▼The Art of Ruthless Efficiency VII▼
○ ○ ○
Whether they articulate it or not, ruthlessly efficient people live by three rules and attitudes (hyperlinked above). And this iteration of the Time Management & Productivity Bible unpacks them.
One of my followers — Robby Frank (follow him!) — did a great job on Grant Cardone's 10x Rule that I shared with the iTHiNKLabs network last year. Incidentally, it also proves the (currently playing) audio feature right with regard to book reading and the 80/20 Rule. If you have unstable connection, let the (currently playing) feature audio finish while you buffer the Brian Tracy video above.
Two strangely funny things about the 80/20 Rule, the 10x Rule and the 5 x 5 Rule — that I've noticed is — they're simultaneously practiced by people (“the vital few” as Brian Tracy above calls them) who: a) Notice what the 99% DON'T b) ACT on it & c) Have no time for drama or pettiness. Their attitude, aptitude, attributes, confidence and self-image, unwavering. And fully in sync. Because:You will meet people who confuse expertise or decades of experience with loud opinions. Who neither know WHEN or HOW to shut up; Universally, the way the vital few deal with them is to cut them off.
It is the reason Tim Ferriss and CEO Manoj Bhargava just to name a few, don't do “aggravation”. Why Warren Buffett said: “The difference between successful people and very successful people is that very successful people say ‘no’ to almost everything.” And why Mahatma Gandhi also said: “I will not let anyone walk through my mind with their dirty feet.”
The elusive, yet ultimate secret of achievement and fulfillment boils down to lean. Optimizing your life by optimizing your time and scaling your work, with a view to good health. Speaking of which:Taking Patrick Bet-David's “Plug the leaks” and “Cut the fat” mantra from “How To Improve Your Work Ethic” literally, go further in striking the balance.
Subtract, subtract, subtract, —is the key. Seek to simplify.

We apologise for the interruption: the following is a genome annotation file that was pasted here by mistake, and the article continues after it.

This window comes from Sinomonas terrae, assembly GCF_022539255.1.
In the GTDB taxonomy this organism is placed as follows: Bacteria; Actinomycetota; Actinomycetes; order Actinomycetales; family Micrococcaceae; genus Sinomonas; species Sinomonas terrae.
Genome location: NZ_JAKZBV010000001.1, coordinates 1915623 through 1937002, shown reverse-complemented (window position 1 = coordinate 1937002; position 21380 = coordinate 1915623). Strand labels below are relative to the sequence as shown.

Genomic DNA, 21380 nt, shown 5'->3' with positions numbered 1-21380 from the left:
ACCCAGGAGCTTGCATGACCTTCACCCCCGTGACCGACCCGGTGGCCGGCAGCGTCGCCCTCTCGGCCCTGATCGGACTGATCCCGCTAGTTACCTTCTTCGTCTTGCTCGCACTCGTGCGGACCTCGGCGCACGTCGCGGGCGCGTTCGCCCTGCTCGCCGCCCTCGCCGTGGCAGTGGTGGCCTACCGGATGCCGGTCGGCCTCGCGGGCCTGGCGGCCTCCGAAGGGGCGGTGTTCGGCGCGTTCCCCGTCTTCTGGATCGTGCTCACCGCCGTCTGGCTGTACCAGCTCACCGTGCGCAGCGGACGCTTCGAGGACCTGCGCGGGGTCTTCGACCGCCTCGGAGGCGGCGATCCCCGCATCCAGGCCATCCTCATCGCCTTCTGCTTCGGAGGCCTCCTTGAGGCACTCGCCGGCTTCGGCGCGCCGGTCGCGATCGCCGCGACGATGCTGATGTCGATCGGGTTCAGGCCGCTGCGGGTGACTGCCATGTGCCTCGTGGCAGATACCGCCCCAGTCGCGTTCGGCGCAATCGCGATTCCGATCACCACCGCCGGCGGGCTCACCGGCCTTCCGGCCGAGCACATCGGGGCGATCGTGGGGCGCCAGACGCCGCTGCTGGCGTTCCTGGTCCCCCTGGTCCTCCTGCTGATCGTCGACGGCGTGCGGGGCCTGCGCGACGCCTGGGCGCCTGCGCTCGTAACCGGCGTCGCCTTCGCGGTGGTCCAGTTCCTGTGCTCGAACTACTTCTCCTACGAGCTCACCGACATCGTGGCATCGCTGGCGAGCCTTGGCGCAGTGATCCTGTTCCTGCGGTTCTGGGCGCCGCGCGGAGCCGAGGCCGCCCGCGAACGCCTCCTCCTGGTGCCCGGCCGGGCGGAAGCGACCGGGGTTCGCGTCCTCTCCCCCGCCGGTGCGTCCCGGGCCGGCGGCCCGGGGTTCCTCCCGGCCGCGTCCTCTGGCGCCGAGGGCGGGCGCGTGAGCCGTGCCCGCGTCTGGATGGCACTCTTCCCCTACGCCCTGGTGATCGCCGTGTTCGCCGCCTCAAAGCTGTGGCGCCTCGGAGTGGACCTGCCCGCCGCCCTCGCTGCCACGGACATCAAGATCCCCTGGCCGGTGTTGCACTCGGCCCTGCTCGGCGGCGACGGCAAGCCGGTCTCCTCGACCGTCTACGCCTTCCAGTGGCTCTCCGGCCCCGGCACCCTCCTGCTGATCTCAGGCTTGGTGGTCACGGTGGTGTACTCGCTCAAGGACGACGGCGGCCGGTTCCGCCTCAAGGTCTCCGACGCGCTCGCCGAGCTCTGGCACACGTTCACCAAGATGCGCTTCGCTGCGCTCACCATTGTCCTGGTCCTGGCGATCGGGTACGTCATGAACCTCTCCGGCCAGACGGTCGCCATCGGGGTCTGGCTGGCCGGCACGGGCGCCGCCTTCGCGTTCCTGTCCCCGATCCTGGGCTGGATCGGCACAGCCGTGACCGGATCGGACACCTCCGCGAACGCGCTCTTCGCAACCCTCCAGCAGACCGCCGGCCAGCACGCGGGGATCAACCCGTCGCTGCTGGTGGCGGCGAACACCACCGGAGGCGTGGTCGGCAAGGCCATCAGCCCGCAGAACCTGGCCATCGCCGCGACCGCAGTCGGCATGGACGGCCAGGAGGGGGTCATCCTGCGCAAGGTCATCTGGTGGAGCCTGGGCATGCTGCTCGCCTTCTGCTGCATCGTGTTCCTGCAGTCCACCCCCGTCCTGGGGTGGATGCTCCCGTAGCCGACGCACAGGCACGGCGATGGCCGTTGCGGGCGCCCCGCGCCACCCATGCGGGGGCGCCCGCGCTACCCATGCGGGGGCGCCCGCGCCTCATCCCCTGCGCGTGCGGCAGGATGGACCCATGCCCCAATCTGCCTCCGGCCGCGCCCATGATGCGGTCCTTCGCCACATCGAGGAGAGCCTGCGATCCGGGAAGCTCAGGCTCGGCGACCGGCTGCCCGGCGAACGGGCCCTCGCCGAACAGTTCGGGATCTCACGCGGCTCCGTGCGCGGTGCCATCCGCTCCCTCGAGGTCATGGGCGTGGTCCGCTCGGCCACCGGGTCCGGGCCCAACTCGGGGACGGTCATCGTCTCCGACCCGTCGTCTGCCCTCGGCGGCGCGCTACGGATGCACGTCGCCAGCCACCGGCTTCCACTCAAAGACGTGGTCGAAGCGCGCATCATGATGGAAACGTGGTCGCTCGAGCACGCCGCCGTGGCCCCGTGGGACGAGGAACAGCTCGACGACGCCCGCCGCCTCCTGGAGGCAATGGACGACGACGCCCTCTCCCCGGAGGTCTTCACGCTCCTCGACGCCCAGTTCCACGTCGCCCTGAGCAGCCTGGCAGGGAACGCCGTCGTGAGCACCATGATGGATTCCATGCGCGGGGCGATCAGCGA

Prioritize religiously like great leaders and startup founders do. Delegate more. Heed Brendon Burchard's advice (above). Copy habits of legendary, prolific entrepreneurs. Moreover, a great read I must share with you came from a Twitter follower. Click or tap '5 no-nonsense time management hacks' (above) anytime. But for best results, be sure to read AND implement all insights shared here as well.
There's no shame in appearing to conflate Lean Manufacturing principles with being highly productive. Or as TimeBack Management's founder Daniel Markovitz correctly put it: “Whether you're a giant factory making computer components or cars, or an individual...The principles that underpin lean manufacturing—that enable companies to produce more value with less work—also apply at an individual level.”
Indeed wherever you find people haven't learned to efficiently master what matters the most to them, you find under-performance, lack of vision, and failure.
Just as whenever or wherever you see people in conferences or situation of great importance with certain audience members phubbing nonchalantly; not paying attention, sooner or later, you're likely to find low quality work, lack of accountability, defensiveness, a history of costly negligence, failure or corruption to their name.
There are poor people, broke and broken nations, dysfunctional families, as well as circle of friends stuck in poverty, who have built a culture of mediocracy around starting their days with “news” and reacting to “news”.
People for whom success habits (and I've tested this for years — read on), means nothing.
People who may like the fact that Peter Drucker said: “There is nothing quite so useless as doing with great efficiency something that should not be done at all.” Yet never stop to consider how that relates to the things they invest their time on that have absolutely nothing to do with their current struggles.
People who wonder WHY other nations are getting ahead but theirs isn't.
People who surrendered their potential and morphed into blind followers a long time ago. By habitually putting others' routines and whims in front of them. Instead of delineating their OWN priorities.